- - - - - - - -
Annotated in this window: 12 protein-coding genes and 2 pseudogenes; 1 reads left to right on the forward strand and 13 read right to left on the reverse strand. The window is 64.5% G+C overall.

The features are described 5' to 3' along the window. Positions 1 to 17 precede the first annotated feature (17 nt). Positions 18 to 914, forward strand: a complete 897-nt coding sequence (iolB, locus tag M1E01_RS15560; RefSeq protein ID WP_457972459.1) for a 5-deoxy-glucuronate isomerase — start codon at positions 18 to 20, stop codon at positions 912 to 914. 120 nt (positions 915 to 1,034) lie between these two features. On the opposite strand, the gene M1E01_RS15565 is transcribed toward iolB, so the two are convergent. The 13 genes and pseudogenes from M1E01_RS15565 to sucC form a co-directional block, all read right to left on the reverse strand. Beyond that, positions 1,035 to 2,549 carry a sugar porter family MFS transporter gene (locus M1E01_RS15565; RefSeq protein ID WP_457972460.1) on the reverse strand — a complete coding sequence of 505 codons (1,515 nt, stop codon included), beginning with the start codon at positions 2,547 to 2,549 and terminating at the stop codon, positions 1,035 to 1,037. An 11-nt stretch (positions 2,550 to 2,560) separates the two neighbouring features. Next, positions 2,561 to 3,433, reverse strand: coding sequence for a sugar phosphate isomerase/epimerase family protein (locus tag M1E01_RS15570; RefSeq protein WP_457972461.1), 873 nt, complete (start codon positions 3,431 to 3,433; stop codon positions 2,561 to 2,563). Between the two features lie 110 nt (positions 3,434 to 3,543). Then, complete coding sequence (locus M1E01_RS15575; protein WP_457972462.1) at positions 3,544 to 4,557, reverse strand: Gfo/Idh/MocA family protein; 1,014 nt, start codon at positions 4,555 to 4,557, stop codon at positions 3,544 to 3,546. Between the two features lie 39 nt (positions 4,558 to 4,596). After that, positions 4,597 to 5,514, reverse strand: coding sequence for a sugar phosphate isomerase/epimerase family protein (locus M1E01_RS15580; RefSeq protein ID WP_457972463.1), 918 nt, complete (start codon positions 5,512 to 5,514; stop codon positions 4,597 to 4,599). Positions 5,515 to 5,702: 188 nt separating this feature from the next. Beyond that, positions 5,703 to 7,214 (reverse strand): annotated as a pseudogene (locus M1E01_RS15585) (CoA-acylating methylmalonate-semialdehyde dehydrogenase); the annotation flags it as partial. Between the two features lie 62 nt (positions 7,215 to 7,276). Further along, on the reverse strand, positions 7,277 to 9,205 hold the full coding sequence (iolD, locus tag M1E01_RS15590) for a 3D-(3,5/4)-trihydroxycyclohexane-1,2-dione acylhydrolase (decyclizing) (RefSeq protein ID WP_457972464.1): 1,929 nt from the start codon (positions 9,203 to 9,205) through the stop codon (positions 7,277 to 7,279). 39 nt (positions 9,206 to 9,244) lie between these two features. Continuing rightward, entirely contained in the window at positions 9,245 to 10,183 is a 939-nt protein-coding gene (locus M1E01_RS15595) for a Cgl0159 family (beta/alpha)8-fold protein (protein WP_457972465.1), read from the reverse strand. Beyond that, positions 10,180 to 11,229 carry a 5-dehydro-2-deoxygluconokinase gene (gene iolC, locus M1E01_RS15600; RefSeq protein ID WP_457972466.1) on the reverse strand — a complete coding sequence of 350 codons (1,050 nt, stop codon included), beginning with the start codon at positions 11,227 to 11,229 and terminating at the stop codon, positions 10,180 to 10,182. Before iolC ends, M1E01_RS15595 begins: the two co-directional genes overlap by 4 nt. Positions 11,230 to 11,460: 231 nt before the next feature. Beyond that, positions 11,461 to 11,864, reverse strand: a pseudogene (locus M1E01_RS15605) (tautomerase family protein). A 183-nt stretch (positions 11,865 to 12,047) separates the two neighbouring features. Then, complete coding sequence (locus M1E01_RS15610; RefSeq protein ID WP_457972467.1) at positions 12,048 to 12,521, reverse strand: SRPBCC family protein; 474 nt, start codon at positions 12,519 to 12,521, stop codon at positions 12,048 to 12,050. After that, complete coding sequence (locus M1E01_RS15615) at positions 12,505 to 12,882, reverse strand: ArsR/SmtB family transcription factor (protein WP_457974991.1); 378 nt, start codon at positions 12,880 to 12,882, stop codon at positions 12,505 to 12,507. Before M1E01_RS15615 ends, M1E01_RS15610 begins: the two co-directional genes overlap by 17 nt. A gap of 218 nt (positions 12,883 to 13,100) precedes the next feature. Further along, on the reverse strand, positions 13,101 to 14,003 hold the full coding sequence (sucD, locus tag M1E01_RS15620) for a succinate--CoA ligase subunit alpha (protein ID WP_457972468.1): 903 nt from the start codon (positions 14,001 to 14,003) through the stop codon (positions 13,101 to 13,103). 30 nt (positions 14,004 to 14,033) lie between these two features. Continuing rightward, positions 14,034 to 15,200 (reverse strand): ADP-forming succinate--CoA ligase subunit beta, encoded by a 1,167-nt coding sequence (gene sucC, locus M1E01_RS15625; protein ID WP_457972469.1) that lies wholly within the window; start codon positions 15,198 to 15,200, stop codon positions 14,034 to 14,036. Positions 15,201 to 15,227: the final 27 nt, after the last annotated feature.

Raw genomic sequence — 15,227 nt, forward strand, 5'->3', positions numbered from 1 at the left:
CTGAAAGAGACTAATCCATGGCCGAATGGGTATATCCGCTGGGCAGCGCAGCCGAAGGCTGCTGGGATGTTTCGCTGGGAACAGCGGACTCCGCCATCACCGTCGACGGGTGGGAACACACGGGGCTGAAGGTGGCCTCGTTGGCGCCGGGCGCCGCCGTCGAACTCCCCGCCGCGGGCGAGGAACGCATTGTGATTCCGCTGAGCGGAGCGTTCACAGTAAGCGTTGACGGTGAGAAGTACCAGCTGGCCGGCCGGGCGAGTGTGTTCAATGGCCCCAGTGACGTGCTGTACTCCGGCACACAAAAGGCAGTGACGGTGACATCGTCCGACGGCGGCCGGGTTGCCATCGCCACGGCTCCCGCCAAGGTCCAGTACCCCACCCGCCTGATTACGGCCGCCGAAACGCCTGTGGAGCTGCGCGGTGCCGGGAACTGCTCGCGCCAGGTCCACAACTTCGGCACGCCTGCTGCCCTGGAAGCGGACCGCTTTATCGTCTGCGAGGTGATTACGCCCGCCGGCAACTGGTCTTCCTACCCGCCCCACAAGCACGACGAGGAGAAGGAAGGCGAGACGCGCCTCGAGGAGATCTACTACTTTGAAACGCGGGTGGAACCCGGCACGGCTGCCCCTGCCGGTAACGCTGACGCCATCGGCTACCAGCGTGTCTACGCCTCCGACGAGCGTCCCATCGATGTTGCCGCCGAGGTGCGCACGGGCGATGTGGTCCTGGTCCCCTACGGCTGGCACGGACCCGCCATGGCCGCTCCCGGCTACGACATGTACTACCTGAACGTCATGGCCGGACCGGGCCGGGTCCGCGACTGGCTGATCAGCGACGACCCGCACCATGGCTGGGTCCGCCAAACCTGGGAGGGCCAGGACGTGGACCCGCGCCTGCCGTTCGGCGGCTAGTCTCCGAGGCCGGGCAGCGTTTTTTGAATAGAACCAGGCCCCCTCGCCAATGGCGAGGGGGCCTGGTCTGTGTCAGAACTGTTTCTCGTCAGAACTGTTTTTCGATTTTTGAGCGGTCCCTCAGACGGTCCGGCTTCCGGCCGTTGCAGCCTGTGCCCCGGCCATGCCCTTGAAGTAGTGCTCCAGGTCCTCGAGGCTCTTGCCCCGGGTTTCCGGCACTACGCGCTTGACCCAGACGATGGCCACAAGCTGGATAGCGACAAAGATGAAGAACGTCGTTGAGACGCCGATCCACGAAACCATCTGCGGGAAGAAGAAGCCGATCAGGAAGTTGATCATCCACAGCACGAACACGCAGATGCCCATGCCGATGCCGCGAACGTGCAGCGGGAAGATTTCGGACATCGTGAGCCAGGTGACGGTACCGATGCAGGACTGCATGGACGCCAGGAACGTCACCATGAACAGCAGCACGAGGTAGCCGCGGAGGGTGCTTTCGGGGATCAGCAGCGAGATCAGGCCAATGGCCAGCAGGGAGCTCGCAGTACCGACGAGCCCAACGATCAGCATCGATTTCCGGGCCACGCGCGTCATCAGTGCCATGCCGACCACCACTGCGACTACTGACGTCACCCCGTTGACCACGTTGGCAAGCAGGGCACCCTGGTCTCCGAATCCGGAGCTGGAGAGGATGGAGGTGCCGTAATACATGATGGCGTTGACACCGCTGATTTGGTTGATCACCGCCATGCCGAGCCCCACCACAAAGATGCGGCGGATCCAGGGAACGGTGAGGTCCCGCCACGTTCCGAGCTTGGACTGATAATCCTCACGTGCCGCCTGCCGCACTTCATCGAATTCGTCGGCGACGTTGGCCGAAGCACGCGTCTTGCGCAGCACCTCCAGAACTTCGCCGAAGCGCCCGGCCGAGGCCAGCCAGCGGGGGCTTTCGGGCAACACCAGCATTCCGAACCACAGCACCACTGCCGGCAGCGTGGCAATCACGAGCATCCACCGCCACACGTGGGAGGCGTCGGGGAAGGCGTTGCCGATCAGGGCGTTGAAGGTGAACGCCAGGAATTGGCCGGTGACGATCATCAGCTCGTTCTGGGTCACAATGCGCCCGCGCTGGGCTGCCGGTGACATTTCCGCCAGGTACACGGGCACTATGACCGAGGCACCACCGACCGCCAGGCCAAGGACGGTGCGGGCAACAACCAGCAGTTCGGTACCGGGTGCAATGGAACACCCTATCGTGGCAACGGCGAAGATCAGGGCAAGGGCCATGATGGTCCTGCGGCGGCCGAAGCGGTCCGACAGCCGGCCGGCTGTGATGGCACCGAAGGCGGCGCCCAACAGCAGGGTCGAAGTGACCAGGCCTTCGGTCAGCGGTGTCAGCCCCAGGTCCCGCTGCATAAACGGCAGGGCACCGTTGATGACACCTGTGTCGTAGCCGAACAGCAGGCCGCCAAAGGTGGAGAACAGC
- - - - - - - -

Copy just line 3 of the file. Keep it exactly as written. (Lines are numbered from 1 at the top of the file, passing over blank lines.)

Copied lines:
Raw genomic sequence — 15,227 nt, forward strand, 5'->3', positions numbered from 1 at the left: